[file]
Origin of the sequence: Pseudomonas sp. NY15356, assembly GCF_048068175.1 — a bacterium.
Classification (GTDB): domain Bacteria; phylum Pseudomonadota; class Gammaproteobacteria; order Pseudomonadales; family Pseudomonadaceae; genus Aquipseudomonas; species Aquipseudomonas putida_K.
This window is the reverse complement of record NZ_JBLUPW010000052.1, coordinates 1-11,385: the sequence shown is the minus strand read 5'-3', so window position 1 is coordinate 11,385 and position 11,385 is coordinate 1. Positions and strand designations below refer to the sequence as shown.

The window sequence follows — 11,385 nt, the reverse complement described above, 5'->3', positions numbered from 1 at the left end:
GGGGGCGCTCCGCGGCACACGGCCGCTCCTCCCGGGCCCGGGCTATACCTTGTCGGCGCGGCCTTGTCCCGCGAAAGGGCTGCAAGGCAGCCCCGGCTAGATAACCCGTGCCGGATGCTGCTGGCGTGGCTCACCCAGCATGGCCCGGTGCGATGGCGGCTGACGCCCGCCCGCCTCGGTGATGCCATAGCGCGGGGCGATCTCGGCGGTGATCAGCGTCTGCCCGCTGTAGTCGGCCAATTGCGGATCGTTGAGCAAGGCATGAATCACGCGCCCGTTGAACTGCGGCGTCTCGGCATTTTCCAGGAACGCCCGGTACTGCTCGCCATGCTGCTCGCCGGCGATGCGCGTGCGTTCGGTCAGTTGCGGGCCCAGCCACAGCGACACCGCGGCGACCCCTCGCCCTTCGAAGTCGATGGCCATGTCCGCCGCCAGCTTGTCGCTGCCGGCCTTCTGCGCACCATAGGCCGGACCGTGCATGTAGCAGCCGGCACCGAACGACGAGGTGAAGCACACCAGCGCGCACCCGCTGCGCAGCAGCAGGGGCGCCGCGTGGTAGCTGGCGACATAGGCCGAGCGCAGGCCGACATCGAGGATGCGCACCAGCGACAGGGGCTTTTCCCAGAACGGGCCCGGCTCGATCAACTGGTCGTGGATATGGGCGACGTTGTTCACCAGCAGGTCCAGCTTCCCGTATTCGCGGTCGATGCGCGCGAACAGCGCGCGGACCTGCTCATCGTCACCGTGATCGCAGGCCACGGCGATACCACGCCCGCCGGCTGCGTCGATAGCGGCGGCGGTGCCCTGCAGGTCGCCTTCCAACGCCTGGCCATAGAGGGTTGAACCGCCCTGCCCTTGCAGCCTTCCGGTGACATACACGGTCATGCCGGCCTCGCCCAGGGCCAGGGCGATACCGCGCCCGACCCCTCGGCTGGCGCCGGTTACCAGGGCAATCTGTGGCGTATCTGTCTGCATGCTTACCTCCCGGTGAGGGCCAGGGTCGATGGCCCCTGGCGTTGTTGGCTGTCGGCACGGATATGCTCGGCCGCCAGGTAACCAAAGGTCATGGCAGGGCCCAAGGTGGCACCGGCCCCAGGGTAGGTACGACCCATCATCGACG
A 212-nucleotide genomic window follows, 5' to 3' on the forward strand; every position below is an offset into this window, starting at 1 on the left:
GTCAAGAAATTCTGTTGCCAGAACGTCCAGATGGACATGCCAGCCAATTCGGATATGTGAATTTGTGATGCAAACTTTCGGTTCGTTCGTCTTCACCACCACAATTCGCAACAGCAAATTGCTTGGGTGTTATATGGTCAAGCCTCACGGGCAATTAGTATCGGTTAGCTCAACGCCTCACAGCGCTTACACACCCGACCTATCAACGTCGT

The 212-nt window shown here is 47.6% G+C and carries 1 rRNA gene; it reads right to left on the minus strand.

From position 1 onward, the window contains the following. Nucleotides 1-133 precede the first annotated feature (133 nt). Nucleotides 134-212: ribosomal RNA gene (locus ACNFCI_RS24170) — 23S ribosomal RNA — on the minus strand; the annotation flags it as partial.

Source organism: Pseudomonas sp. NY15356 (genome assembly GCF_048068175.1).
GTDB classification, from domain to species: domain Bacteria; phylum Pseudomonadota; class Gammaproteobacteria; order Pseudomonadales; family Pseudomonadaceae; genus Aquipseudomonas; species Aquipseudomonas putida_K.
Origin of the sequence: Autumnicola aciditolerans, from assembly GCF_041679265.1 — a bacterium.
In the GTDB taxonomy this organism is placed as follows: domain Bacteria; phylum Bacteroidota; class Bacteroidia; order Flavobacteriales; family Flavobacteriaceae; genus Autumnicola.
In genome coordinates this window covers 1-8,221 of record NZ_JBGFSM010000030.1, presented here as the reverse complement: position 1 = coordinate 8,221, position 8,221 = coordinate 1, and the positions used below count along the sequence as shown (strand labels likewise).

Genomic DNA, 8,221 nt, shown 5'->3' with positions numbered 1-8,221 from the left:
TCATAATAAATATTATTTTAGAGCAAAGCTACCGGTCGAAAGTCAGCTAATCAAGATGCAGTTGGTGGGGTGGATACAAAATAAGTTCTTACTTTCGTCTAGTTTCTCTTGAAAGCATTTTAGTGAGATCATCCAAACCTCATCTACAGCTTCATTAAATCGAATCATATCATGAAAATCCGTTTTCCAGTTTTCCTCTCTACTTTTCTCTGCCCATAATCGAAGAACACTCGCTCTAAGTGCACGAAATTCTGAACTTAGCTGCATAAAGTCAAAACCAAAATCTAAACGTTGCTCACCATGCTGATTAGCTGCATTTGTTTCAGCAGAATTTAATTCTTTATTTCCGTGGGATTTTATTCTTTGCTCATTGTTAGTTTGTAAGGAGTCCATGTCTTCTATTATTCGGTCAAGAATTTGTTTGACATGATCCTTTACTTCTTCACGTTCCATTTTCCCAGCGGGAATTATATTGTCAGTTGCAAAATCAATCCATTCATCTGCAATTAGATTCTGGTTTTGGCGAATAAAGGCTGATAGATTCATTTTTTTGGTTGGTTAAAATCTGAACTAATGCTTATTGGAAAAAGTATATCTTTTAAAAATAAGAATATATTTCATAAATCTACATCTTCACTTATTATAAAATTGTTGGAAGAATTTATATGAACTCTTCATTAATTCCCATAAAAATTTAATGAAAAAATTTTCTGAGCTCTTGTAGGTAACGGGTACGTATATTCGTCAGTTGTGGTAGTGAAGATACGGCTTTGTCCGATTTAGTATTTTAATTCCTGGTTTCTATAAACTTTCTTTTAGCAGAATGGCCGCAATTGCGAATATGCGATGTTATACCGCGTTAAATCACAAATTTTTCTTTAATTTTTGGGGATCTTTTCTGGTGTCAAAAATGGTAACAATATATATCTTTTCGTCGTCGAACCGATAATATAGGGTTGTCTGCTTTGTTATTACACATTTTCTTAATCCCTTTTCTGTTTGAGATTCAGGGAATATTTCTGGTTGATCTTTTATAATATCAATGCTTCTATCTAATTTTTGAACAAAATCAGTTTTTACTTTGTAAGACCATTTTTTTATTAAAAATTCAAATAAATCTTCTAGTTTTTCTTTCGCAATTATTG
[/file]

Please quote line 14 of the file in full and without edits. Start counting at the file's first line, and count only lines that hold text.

In genome coordinates this window covers 1-8,221 of record NZ_JBGFSM010000030.1, presented here as the reverse complement: position 1 = coordinate 8,221, position 8,221 = coordinate 1, and the positions used below count along the sequence as shown (strand labels likewise).